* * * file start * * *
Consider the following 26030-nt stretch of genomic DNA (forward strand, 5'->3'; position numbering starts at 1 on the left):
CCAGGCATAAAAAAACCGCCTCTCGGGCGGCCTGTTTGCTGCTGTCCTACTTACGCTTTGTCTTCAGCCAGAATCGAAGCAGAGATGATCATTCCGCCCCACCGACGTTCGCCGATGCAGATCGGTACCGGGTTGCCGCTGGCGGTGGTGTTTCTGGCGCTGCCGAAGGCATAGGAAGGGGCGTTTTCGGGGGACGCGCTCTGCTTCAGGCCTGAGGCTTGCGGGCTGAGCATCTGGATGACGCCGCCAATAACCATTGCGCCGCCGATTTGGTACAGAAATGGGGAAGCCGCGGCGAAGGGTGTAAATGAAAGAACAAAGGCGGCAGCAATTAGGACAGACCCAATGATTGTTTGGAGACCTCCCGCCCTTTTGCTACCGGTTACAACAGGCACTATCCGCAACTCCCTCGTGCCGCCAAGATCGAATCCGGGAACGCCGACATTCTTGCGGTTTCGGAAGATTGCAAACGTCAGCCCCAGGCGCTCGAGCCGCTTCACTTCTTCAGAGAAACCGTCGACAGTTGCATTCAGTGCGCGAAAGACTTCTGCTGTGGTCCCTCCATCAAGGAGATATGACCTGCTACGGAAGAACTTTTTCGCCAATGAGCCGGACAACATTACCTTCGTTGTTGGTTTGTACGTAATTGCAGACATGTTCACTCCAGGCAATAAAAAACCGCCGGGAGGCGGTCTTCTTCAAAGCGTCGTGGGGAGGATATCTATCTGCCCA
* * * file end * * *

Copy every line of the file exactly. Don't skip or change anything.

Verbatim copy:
Consider the following 26030-nt stretch of genomic DNA (forward strand, 5'->3'; position numbering starts at 1 on the left):
CCAGGCATAAAAAAACCGCCTCTCGGGCGGCCTGTTTGCTGCTGTCCTACTTACGCTTTGTCTTCAGCCAGAATCGAAGCAGAGATGATCATTCCGCCCCACCGACGTTCGCCGATGCAGATCGGTACCGGGTTGCCGCTGGCGGTGGTGTTTCTGGCGCTGCCGAAGGCATAGGAAGGGGCGTTTTCGGGGGACGCGCTCTGCTTCAGGCCTGAGGCTTGCGGGCTGAGCATCTGGATGACGCCGCCAATAACCATTGCGCCGCCGATTTGGTACAGAAATGGGGAAGCCGCGGCGAAGGGTGTAAATGAAAGAACAAAGGCGGCAGCAATTAGGACAGACCCAATGATTGTTTGGAGACCTCCCGCCCTTTTGCTACCGGTTACAACAGGCACTATCCGCAACTCCCTCGTGCCGCCAAGATCGAATCCGGGAACGCCGACATTCTTGCGGTTTCGGAAGATTGCAAACGTCAGCCCCAGGCGCTCGAGCCGCTTCACTTCTTCAGAGAAACCGTCGACAGTTGCATTCAGTGCGCGAAAGACTTCTGCTGTGGTCCCTCCATCAAGGAGATATGACCTGCTACGGAAGAACTTTTTCGCCAATGAGCCGGACAACATTACCTTCGTTGTTGGTTTGTACGTAATTGCAGACATGTTCACTCCAGGCAATAAAAAACCGCCGGGAGGCGGTCTTCTTCAAAGCGTCGTGGGGAGGATATCTATCTGCCCA